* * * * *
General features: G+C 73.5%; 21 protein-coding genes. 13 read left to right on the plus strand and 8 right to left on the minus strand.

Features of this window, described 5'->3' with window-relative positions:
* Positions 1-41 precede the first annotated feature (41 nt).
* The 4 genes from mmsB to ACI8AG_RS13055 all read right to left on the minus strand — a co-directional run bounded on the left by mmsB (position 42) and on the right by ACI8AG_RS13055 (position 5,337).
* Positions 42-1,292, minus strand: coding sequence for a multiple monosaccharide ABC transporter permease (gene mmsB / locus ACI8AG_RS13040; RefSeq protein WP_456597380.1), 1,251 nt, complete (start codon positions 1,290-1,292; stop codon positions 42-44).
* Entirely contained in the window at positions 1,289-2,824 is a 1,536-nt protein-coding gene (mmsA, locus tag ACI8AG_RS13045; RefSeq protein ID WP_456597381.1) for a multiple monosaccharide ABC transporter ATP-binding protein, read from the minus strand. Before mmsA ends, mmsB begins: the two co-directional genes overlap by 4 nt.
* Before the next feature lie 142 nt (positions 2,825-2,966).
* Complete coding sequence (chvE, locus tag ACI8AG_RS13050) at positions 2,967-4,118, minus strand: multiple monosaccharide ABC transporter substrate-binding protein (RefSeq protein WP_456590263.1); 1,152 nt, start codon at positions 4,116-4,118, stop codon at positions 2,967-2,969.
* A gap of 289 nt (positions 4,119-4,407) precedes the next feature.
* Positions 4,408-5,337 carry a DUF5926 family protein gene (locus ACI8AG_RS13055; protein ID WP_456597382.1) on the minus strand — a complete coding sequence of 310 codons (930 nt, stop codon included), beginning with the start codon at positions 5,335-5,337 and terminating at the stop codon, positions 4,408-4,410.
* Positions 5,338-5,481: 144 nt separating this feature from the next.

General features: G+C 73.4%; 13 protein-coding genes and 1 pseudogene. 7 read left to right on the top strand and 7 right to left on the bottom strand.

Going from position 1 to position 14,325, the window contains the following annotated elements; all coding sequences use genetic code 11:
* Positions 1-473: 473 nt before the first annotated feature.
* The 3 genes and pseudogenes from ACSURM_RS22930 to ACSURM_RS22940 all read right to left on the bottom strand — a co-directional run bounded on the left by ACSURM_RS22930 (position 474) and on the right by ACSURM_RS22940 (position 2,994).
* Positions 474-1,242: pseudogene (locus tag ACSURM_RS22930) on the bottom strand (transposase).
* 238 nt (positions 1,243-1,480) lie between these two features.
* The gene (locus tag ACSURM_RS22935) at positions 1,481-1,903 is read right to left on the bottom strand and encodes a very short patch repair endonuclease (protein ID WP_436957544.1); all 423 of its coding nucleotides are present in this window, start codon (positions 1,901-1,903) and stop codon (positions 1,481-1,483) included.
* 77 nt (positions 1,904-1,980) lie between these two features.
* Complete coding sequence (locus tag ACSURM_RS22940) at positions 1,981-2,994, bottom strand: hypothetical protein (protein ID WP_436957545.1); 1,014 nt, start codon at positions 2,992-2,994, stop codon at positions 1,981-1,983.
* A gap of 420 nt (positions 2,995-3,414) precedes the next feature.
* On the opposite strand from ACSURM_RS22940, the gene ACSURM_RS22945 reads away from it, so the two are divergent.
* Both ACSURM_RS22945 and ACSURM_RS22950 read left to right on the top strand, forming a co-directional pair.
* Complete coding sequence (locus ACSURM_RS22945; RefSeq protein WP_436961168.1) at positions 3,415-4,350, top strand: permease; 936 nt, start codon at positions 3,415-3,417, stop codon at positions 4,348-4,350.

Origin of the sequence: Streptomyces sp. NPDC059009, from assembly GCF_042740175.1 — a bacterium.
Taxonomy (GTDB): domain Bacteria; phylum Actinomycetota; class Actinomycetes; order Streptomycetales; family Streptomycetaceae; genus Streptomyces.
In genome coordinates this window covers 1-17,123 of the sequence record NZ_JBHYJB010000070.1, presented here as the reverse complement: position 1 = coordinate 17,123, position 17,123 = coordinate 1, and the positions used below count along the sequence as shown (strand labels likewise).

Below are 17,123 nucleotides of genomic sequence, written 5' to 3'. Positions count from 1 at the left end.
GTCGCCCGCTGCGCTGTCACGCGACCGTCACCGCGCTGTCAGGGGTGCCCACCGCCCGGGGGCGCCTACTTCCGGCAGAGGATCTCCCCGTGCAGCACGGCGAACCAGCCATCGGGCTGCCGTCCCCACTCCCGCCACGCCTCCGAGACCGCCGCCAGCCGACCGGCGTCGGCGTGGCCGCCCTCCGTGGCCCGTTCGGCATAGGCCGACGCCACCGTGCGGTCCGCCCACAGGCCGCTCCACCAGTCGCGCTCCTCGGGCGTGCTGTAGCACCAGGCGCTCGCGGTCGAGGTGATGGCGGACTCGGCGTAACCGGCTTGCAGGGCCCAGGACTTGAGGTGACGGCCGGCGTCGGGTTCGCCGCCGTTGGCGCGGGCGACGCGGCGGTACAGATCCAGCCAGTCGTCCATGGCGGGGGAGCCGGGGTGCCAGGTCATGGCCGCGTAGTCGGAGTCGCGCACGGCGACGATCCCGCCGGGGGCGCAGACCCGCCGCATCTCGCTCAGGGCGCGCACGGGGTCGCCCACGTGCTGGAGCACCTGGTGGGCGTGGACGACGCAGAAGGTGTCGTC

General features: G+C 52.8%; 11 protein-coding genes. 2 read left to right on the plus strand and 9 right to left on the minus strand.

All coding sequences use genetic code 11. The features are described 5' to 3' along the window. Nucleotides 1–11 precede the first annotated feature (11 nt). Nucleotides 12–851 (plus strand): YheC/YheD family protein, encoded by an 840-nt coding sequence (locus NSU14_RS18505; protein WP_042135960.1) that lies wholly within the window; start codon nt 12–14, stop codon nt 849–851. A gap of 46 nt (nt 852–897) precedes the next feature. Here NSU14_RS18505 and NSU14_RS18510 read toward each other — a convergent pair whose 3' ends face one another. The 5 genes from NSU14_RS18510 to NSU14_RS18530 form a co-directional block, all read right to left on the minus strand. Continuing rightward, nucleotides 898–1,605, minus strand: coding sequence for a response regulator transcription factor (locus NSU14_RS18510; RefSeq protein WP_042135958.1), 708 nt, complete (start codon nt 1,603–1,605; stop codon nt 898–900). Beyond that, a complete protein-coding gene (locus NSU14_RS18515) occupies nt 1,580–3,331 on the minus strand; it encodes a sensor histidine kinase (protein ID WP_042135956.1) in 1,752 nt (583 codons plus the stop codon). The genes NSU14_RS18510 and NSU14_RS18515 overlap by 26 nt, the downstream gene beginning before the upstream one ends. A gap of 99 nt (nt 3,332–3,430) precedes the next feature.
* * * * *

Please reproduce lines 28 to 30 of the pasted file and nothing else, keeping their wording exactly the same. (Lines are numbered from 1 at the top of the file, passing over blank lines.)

Below are 17,123 nucleotides of genomic sequence, written 5' to 3'. Positions count from 1 at the left end.
GTCGCCCGCTGCGCTGTCACGCGACCGTCACCGCGCTGTCAGGGGTGCCCACCGCCCGGGGGCGCCTACTTCCGGCAGAGGATCTCCCCGTGCAGCACGGCGAACCAGCCATCGGGCTGCCGTCCCCACTCCCGCCACGCCTCCGAGACCGCCGCCAGCCGACCGGCGTCGGCGTGGCCGCCCTCCGTGGCCCGTTCGGCATAGGCCGACGCCACCGTGCGGTCCGCCCACAGGCCGCTCCACCAGTCGCGCTCCTCGGGCGTGCTGTAGCACCAGGCGCTCGCGGTCGAGGTGATGGCGGACTCGGCGTAACCGGCTTGCAGGGCCCAGGACTTGAGGTGACGGCCGGCGTCGGGTTCGCCGCCGTTGGCGCGGGCGACGCGGCGGTACAGATCCAGCCAGTCGTCCATGGCGGGGGAGCCGGGGTGCCAGGTCATGGCCGCGTAGTCGGAGTCGCGCACGGCGACGATCCCGCCGGGGGCGCAGACCCGCCGCATCTCGCTCAGGGCGCGCACGGGGTCGCCCACGTGCTGGAGCACCTGGTGGGCGTGGACGACGCAGAAGGTGTCGTC

General features: G+C 52.8%; 11 protein-coding genes. 2 read left to right on the plus strand and 9 right to left on the minus strand.